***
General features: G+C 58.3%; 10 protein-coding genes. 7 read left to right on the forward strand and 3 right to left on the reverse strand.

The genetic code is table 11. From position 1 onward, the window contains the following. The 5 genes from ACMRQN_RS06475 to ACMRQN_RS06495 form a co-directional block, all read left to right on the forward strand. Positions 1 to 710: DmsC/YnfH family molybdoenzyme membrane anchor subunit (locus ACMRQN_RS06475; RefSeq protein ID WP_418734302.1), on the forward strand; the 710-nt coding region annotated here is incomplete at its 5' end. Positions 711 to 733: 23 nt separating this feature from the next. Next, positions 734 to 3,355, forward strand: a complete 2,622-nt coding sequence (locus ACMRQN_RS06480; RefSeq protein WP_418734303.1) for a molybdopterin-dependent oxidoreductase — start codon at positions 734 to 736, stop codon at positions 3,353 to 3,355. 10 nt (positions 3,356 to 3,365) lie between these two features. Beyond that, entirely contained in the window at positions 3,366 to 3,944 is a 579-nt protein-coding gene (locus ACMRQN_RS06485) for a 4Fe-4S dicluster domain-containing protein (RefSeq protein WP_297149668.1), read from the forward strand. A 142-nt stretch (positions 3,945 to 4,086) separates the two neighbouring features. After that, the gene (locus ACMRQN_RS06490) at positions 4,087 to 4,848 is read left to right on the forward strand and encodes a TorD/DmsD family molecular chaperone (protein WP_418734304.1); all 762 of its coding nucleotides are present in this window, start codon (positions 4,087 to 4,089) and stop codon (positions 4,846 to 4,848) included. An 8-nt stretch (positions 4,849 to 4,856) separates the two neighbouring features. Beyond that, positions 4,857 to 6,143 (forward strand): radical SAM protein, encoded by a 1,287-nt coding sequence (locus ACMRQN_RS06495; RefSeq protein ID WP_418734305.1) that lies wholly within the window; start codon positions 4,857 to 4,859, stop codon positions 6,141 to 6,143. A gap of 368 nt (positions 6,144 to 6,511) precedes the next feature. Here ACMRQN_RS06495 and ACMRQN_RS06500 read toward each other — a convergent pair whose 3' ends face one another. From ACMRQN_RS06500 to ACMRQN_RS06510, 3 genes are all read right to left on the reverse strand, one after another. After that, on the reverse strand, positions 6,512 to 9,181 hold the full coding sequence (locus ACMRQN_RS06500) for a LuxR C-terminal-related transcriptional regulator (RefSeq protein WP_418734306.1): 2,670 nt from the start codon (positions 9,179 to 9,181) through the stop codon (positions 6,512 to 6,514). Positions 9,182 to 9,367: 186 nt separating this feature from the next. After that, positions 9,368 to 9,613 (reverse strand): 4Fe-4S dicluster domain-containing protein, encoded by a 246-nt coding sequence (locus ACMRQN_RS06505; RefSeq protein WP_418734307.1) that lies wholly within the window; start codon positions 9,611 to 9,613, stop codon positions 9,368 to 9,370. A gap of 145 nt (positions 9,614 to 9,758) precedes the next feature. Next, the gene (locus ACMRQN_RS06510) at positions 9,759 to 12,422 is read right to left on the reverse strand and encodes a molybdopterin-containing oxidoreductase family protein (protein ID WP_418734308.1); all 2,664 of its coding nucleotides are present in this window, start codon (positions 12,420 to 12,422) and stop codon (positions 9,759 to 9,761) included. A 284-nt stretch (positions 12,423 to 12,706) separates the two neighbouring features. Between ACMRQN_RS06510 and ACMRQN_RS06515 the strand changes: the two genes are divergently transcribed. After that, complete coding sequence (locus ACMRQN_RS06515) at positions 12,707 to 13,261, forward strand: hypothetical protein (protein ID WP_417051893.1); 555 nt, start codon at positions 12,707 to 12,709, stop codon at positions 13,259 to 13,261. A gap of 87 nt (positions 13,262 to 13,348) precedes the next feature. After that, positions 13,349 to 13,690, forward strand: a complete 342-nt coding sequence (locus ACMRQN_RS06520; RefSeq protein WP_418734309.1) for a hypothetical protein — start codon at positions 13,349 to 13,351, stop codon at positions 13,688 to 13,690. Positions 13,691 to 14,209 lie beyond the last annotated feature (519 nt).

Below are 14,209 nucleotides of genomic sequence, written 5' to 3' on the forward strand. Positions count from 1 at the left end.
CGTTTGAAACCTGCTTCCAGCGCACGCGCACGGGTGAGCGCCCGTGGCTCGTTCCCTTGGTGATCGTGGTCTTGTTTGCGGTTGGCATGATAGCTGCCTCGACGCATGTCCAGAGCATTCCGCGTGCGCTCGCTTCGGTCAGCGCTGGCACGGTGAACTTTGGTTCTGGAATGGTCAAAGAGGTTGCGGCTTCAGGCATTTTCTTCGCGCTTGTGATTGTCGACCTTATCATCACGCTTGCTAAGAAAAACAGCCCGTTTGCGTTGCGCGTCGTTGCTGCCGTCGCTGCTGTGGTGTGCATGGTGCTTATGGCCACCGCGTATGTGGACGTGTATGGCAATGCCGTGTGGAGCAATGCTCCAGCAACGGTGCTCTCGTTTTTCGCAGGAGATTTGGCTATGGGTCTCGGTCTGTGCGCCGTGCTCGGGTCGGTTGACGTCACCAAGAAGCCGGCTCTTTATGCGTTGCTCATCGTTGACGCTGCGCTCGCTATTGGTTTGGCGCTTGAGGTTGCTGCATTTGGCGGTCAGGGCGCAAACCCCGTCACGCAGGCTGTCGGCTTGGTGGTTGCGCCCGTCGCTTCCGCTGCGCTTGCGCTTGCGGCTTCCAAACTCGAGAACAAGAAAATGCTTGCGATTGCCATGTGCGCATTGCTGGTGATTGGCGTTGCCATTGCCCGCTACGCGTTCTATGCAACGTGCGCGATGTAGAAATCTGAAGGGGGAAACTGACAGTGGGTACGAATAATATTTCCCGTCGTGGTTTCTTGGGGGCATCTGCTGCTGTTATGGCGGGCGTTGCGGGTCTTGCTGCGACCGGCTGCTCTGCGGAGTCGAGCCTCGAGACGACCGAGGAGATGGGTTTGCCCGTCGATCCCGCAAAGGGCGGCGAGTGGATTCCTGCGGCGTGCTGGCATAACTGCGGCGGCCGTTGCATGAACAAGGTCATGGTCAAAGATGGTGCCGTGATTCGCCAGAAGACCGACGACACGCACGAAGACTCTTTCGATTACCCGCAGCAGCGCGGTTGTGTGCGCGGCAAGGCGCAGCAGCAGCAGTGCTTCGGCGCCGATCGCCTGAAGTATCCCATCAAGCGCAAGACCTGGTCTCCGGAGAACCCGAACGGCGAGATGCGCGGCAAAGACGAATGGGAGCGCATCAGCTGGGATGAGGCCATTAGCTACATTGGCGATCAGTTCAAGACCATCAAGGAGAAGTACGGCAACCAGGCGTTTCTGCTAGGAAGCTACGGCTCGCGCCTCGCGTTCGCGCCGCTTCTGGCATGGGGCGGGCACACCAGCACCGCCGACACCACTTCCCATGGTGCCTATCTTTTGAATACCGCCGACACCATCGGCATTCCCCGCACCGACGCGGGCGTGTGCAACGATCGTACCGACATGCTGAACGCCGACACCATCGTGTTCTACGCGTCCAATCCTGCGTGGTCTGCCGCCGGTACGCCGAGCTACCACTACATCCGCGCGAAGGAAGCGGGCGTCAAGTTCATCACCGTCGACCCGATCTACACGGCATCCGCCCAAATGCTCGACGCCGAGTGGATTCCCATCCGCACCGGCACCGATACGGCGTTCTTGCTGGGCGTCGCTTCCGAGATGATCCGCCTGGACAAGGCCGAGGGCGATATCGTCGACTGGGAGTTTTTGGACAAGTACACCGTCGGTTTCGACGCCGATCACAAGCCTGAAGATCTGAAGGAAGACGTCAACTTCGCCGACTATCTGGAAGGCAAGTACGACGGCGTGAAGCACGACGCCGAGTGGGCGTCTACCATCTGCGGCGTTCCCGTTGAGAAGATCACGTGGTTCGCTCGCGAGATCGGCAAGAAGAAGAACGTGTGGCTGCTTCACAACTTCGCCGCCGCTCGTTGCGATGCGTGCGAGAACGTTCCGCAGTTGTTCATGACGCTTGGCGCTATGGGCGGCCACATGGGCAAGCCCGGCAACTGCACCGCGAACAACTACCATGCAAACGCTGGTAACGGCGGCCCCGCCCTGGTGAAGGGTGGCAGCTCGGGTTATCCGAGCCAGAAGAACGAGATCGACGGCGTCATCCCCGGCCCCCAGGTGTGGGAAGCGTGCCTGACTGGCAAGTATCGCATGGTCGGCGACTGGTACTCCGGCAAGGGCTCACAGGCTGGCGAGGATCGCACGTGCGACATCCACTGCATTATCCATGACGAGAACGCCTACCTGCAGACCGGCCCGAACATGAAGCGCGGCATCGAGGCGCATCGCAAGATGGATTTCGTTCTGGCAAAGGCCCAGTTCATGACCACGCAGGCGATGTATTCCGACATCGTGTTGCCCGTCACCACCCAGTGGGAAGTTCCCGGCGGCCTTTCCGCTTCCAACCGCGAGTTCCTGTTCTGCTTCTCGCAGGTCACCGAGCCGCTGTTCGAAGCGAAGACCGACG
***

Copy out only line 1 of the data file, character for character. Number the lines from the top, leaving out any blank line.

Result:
General features: G+C 58.3%; 10 protein-coding genes. 7 read left to right on the forward strand and 3 right to left on the reverse strand.